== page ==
On a couple of occasions when i was at the end of my tether i warned her i would leave the room and shut the door if she didn't stay in bed, then carried out the threat. I held the door shut for a couple of mins (she sobbed, head banged etc)then i went in calmed her down and told her to stay in her bed otherwise i'd shut the door.
Now she has become an angel! She knows i'll shut the door so stays in her bed. Occasionally she gets up on the nights she is not so tired, i put her straight to bed and say i'll shut the door if she gets up so she stays there.
This sounds really harsh in writing. I promise i have not traumatised her by this, just she has realised there is nothing to gain by getting out of bed!
that's the thing isn't it, showing that there is nothing to be gained by getting out of bed, which is why I think the lullaby and head stroking were maybe not such a good idea. Still no harm done, and I'll just keepo putting her straight back to bed and asking her to stay there.
Aaaah no, if you're a softy like me lullabys and head stroking are ok
Now i have dd in a trusted routine, i am aware the nights she is less tired and finding it hard to sleep, so i will give her a QUICK (and i think thats the key) cuddle or song and then leave the room again so she's still awake.
This hasn't backfired on me so far, she doesn't get up again after the one song, and she doesn't get out of bed very often. I think its appropriate comfort when necessary.
Theres a fine line between a child feeling comfortable, and a child developing a fear of bedtime (which i've been v conscious of with the door shutting.)
Soundsgood and sensible advice to me. We'll see how we go tonight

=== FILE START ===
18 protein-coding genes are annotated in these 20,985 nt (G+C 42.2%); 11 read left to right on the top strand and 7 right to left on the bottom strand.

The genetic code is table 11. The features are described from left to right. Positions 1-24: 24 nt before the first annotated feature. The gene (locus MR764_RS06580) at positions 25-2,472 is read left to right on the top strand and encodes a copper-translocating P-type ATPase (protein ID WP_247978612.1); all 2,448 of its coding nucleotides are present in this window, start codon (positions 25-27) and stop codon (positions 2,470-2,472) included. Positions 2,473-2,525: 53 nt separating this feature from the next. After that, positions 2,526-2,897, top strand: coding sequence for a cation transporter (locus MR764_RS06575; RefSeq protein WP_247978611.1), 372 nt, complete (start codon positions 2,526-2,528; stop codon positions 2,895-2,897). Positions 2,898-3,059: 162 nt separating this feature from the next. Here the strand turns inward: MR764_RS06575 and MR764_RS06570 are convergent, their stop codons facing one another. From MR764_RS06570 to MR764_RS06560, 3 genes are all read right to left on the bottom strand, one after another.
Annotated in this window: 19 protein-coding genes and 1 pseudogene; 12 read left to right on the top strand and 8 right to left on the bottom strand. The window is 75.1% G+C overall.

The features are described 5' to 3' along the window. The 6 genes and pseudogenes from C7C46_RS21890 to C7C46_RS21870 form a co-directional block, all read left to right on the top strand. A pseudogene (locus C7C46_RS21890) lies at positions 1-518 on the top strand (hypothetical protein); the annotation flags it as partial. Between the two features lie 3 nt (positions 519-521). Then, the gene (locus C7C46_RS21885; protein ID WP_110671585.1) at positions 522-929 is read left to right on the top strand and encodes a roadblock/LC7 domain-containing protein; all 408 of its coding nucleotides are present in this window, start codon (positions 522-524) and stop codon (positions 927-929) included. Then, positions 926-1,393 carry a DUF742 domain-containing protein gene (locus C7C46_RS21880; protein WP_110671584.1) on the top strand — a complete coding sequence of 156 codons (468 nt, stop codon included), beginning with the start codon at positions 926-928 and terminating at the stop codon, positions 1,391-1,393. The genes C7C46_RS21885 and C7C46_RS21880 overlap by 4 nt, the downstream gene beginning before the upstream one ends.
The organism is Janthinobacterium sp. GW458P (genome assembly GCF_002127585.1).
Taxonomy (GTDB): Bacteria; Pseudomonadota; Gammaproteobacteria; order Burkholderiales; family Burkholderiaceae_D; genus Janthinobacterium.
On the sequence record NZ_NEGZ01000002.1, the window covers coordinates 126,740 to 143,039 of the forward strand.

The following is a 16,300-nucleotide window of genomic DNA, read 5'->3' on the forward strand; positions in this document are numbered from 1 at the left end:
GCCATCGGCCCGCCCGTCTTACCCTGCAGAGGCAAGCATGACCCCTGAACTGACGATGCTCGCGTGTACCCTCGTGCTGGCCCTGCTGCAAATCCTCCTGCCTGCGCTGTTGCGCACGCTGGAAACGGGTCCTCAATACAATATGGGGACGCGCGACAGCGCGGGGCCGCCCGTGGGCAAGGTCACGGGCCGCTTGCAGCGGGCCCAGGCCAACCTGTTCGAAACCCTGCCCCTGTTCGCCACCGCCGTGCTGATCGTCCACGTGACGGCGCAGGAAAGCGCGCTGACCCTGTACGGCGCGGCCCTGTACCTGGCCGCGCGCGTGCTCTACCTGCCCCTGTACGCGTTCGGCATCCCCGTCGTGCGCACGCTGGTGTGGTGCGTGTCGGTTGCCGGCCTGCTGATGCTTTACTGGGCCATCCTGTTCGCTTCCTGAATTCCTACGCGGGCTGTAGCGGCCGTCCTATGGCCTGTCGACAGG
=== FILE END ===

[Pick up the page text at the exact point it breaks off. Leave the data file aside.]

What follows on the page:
Tc we had this with dd1 who was taught ( silly me) to get off her bed when I was heavily pregnant - saved me lifting her.... she then took every opportunity to come out of bed when she wanted to. THe last worrying straw was when she woke me up at 5 am one morning tapping me on the leg... gave me a fright. We were worried she would get wherever in the house - luckily it is mainly on one level and the stairs going down to the rumpus room already has a stair gate.
We bought another stair gate and put it across her door. Sometimes she stands and moans about going to bed.... we just ignore her and she eventually falls asleep on the floor. We then lift her into bed when we go to bed. Her bed is a bit too high for her to climb back in - must get her a little step to help with that. We don't go into her numerous times... just ignore her calling out etc. Lately she is going off to sleep much quicker - but it can depend on the day.
The stairgate also means we can hear her if she calls out in the night or is upset/disturbed... no need for door shutting.
She now knows bed time/nap time the gate goes up - often during the day once she is dead asleep I will take the gate down so she can come and find me when she is awake - will also do that of a morning if she sleeps in and I am up.
My SIL once strapped my nephew to his bed to stop his nocturnal wanderings
Don't think Supernanny recomends this!
Join the discussion
Registering is free, easy, and means you can join in the discussion, watch threads, get discounts, win prizes and lots more.Register now »
Already registered? Log in with:
Please login first.